TOKYO, Japan — When Japan’s sumo wrestlers gather for a major tournament in Nagoya this Sunday, they will no doubt be bracing themselves for 15 days of bruising encounters in the ring.
Some may also take a moment to ponder allegations of illegal gambling, extortion and ties to the criminal underworld that are threatening to destroy the reputation of their 2,000-year-old sport.
The wrestlers who step into the ring will not include Kotomitsuki, holder of the second-highest rank in sumo, who this week received a life ban after admitting involvement in an illegal betting ring reportedly run by the yakuza, Japan’s mafia.
In a crisis meeting last weekend, the sport’s governing body, the Japan sumo association also banned a coach for life and suspended its own chairman, Musashigawa, in response to revelations that as many as 65 of its 700 members had gambled on baseball, card games, golf and mahjong.
In addition, about a dozen wrestlers and several stable masters will be barred from the Nagoya tournament. (It isn't the first time scandals have rocked the sport.)
But the unprecedented punishments are unlikely to mollify those who believe Japan’s de facto national sport has failed in its duty to produce a generation of wrestlers governed by traditional notions of honor and dignity.
Corporate supporters have withdrawn millions of yen from the Nagoya tournament, and NHK, Japan's broadcaster, on Monday decided not to show live coverage of the bouts for the first time since it began airing sumo in 1953.
Musashigawa, who was replaced as chairman by Hiroyoshi Murayama, a former senior prosecutor, apologized “from the bottom of my heart” for the scandal.
''We humbly accept the advice that has been offered to us and we will make efforts to ensure that we do not have another scandal like this,” he said.
The biggest scalp is Kotomitsuki who, along with Kaio, is the highest-ranked Japanese wrestler in a sport whose elite ranks are dominated by foreigners.
The 34-year-old admitted betting millions of yen on baseball matches — a violation of Japan’s strict sports gambling laws — and paying 3.5 million yen to Mitsutomo Furuichi, a former wrestler with underworld connections who had threatened to expose his gambling habit.
Furuichi is being held on suspicion of extortion in the first of what could be a string of arrests among the sumo fraternity.
Apart from exposing the human foibles — some might say rank stupidity — of individual wrestlers, the scandal has also lifted the lid on what many insiders have known about all along: sumo’s ties to organized crime.
In May, it was revealed that tickets for coveted ringside seats had been passed on to crime bosses whose presence on live broadcasts was meant as a silent message of solidarity to gang members watching the bouts from their prison cells.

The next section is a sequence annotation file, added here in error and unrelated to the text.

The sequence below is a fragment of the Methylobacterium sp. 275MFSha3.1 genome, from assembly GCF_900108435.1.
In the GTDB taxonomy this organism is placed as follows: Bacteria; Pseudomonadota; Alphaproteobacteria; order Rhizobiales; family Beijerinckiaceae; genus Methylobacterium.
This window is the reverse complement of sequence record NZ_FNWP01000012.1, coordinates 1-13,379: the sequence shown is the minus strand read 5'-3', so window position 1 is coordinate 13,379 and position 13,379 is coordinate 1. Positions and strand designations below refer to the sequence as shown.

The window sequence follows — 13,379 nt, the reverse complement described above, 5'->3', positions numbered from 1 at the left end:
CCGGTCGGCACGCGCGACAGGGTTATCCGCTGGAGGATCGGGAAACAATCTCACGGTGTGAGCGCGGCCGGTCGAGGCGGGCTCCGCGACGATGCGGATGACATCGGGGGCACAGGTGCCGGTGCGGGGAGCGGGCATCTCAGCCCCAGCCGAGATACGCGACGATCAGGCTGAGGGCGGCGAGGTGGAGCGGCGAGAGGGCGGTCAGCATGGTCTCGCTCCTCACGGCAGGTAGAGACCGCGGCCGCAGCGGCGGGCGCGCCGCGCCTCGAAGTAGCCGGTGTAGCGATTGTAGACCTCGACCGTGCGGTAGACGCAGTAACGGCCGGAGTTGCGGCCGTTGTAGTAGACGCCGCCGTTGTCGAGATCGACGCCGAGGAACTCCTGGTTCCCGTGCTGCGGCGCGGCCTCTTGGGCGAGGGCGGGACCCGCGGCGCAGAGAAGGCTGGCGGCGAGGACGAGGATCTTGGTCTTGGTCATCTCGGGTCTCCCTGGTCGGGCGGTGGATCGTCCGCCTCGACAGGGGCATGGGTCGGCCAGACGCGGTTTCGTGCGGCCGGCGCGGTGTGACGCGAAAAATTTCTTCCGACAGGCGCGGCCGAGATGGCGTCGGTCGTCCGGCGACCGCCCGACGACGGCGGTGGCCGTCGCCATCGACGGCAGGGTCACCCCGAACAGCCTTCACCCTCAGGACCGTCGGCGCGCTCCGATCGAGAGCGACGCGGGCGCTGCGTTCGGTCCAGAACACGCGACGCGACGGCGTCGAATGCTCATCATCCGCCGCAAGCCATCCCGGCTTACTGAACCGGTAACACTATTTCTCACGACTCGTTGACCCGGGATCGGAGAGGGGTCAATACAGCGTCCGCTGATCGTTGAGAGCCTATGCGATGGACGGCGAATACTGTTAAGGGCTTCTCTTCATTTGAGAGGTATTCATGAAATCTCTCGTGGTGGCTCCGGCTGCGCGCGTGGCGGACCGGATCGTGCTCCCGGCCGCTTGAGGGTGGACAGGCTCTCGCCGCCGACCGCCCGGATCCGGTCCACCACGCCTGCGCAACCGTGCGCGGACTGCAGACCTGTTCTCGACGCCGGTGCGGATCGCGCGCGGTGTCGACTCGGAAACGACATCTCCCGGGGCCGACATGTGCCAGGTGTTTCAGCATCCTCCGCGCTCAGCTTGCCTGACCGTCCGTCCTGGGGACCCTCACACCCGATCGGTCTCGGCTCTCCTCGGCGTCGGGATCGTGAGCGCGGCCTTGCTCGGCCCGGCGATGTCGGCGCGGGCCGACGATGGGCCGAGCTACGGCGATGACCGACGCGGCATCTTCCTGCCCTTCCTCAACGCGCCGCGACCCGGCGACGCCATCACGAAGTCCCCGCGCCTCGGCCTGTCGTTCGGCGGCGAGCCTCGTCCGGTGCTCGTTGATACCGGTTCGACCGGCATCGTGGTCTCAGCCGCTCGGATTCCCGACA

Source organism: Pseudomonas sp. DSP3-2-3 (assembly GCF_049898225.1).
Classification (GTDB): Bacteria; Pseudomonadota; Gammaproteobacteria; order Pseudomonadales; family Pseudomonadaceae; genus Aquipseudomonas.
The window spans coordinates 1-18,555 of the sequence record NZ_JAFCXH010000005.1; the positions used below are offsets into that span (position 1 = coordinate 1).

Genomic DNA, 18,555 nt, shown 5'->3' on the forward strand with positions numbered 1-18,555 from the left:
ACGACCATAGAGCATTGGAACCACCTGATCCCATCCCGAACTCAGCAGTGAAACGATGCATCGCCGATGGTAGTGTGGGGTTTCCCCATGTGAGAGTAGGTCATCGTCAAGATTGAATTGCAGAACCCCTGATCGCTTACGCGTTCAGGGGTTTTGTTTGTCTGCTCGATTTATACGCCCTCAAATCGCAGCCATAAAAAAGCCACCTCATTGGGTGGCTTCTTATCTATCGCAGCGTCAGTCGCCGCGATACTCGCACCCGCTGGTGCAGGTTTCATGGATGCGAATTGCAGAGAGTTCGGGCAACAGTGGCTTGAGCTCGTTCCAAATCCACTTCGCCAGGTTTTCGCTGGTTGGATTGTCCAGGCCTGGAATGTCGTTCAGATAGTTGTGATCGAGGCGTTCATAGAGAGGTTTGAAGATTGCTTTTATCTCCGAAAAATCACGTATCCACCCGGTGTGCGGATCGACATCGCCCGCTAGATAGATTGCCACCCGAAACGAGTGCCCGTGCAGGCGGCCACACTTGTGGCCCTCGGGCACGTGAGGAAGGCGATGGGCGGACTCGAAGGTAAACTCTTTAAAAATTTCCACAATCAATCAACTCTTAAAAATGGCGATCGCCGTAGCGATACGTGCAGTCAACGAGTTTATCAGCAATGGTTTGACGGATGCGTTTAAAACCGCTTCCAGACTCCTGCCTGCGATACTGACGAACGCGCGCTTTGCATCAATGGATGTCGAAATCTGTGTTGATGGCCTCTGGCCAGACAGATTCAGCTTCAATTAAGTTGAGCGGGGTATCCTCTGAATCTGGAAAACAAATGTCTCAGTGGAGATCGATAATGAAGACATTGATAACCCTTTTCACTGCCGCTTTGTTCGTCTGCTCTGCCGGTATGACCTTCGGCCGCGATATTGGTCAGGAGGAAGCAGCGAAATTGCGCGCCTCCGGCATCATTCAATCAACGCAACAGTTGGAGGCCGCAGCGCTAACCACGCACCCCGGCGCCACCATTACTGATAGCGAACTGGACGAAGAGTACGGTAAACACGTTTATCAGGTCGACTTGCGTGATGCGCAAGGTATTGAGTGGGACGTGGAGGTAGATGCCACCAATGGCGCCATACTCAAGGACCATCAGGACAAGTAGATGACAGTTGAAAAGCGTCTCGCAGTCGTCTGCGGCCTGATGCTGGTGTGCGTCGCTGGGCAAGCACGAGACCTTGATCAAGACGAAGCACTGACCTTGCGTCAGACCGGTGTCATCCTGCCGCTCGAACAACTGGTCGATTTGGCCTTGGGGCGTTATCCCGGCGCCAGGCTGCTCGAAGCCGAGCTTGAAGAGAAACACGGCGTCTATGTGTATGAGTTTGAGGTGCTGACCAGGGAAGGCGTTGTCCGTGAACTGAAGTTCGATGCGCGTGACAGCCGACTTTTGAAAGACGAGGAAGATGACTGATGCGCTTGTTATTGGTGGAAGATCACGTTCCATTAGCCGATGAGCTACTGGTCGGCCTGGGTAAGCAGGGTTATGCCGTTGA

While betting on horseracing, speedboats and cycling is legal, it is common knowledge that illicit gambling rings are a source of funds for Japan’s powerful crime syndicates.
The media, meanwhile, have reserved their sharpest criticism for the sport’s supposed moral guardians.
“Whenever scandals occurred in the past, [the sumo association] was often criticized for its lax crisis management,” the Yomiuri Shimbun, Japan’s biggest-selling newspaper, said. “The closed-off nature of the association, which is run totally by former wrestlers, is likely responsible for its inability to cleanse itself.”
The biggest crisis in sumo’s modern history could not have come at a worse time.
Last December, a veteran coach was sentenced to six years in prison in connection with the hazing death of a 17-year-old trainee in 2007, a tragedy that brought to light widespread bullying behind stable doors.
Earlier this year, Asashoryu, then a reigning grand champion, retired after drunkenly assaulting a man outside a Tokyo nightclub. Several wrestlers have been expelled for possession of marijuana, and there are persistent, and so far unproven, allegations of match fixing.
What of sumo’s future? “By September this will have all blown over,” said columnist Mark Buckton, who believes that sumo wrestlers, given their elevated status in the pantheon of Japanese athletes, have become an easy target for media indignation.
“The media know that what is happening in sumo, such as its links to the yakuza, goes on in the rest of society, too, but nothing is said about that.”
Buckton says much of the blame for the current fiasco lies with the sumo association, a deeply conservative body packed with retired wrestlers who lack the commercial and marketing skills used to lucrative effect in baseball and other professional sports.
That may change as freethinking, digitally connected younger wrestlers begin to fill positions of power after retirement, he says. “The younger ones know that change is needed. They just daren’t say so publicly.”